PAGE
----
Platitudes rub a raw nerve
Occasionally I get unfathomably angry.
Like the time a woman reversed into my new car. My memory may be somewhat clouded by fury, but I'm pretty sure I was yelling before I'd even got out of my car. If swear words had been individual food items, they would have looked like a string of sausages flying through the air, shooting out of my mouth faster than bullets from a machinegun.
The scene was similar on Monday afternoon when I checked The Press website to find the main story: "New Zealand mayors take city tour".
Twenty-two of the country's mayors and chief executives had come to Christchurch for a Local Government New Zealand metropolitan sector meeting and here they were, dutifully pointing and looking at the central Red Zone.
It hit some dark, atavistic nerve. The swear word sausage factory revved up and the sausages loaded themselves into the gun.
Seriously? Are we really more than 18 months down the track and people are still touring rubblesville saying they are "shocked"?
Is it really still "gut-wrenching" to see the damage to Christ Church Cathedral? Do we really all deserve "a pat on the back" for the progress?
I suppose media must take some of the blame. What were the hi-vis wearers supposed to say in the face of a reporter's "how do you feel"?
To state the obvious, Christchurch is a very different place since the quakes. Not just its physical appearance, but in the sense of ownership its people now feel.
I do not wish to see a group of local government officials pointing and looking and saying they are shocked and sobered. I couldn't give a flying sausage string what they think about the central city. Step the heck off our turf.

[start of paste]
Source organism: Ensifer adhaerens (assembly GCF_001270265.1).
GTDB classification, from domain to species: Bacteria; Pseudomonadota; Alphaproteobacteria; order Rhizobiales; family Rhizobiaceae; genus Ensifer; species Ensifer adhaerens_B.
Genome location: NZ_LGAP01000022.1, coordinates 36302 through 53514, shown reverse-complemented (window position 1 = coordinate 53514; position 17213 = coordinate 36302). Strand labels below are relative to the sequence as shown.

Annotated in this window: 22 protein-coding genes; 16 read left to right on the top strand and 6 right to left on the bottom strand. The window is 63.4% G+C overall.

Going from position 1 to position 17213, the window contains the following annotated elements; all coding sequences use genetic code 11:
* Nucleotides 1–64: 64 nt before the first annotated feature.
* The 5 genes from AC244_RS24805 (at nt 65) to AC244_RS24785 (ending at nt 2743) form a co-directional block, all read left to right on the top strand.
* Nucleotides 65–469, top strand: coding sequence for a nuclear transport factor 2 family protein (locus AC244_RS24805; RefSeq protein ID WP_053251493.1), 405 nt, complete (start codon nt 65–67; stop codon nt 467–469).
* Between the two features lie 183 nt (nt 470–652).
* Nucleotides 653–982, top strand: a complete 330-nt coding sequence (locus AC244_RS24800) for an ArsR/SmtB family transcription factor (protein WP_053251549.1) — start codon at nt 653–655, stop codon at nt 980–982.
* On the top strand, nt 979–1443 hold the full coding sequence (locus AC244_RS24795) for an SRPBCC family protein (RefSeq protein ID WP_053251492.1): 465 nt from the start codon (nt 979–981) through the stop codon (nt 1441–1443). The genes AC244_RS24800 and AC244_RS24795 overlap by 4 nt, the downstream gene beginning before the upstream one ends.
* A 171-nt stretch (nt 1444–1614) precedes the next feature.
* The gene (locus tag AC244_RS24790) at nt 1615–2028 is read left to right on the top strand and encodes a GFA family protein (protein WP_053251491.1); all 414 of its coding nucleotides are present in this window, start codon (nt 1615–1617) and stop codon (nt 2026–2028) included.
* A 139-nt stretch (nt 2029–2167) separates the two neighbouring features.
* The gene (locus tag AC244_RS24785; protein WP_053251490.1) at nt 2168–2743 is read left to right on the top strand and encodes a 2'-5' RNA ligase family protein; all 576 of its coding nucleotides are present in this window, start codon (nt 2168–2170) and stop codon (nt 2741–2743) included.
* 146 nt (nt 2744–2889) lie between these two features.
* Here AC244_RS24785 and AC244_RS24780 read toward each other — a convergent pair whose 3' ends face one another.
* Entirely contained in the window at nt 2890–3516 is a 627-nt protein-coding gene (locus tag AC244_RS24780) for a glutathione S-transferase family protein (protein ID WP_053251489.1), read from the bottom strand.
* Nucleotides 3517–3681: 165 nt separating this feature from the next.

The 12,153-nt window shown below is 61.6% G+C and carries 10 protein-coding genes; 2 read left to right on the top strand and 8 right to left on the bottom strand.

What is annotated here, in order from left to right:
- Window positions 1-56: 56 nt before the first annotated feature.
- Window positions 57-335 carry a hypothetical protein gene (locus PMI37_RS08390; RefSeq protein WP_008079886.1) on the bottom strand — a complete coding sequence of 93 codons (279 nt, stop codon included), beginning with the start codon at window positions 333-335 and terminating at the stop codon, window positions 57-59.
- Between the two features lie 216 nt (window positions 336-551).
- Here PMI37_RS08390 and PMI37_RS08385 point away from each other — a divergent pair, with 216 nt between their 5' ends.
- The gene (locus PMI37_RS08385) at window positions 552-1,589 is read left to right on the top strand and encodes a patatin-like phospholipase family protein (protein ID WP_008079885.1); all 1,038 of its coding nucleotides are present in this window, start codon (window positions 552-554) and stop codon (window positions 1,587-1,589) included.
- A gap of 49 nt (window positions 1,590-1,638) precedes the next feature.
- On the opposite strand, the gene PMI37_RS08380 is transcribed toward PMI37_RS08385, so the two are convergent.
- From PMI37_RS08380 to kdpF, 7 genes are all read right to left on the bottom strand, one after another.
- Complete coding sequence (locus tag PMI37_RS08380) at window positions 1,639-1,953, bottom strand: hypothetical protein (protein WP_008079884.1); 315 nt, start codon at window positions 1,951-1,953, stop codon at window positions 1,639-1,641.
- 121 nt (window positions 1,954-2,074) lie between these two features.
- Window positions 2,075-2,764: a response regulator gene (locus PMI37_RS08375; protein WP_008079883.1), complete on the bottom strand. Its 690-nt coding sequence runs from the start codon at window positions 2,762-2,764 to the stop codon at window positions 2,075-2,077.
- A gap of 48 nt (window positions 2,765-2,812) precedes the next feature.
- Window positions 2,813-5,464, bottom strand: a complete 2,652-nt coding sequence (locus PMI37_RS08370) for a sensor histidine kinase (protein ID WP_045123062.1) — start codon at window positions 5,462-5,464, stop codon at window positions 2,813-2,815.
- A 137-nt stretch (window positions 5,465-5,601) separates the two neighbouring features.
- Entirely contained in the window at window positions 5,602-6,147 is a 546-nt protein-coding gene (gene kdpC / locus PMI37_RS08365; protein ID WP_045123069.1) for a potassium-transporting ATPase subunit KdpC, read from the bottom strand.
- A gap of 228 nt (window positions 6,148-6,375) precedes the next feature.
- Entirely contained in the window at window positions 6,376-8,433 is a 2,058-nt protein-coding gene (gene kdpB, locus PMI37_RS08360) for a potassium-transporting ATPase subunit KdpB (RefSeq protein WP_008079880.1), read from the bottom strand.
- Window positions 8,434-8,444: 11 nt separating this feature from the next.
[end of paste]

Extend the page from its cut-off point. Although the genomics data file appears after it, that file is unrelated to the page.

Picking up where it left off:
When Rachel Hunter took a Red Zone tour a very long 500 days ago, she was here to raise money and awareness. Six days ago?
That was just Bob's Tour Party for lack of anything else to do in Christchurch (despite his urging that we should be telling people how fantastic it is here).
To be fair, when I have guests, I take them on a quake tour of my own. I skip the central city because it is not in my power to organise Red Zone passes for my guests. I take them out in my (now dented) car through the Residential Red Zone.
I tell them the Government buy- out system was a relief for some but that it was fallible. I show them houses still dangling from cliffs and shipping containers protecting us from rockfall. I try to explain how widespread the damage is. I show them the beach and the hills and promise that on a clear day, there is much natural beauty left in the city of Christchurch.
Then I take them to my own rotting quakehouse and show them what "progress" means to so many of us.
A better and more realistic tour for government officials would be to open a phone book, pick 10 numbers out at random and simply ask how their residential or commercial claim is going.
This tour should also provide a phone, a claim number that is 18-months-old and the number 0800 DAMAGE so they can see how long it takes to speak to a person who can provide an answer more fulsome than: "I'm sorry, I can't give you a timetable on that."
After that, take them into the central Red Zone, give them a skein of red tape, a blindfold and spin 'em around until they become dizzy and tangled. They shouldn't be "shocked" or "sobered" by Christchurch's Red Zone. That's not the thing to be shocked at any more.
Do us a favour and do something real.
- The Press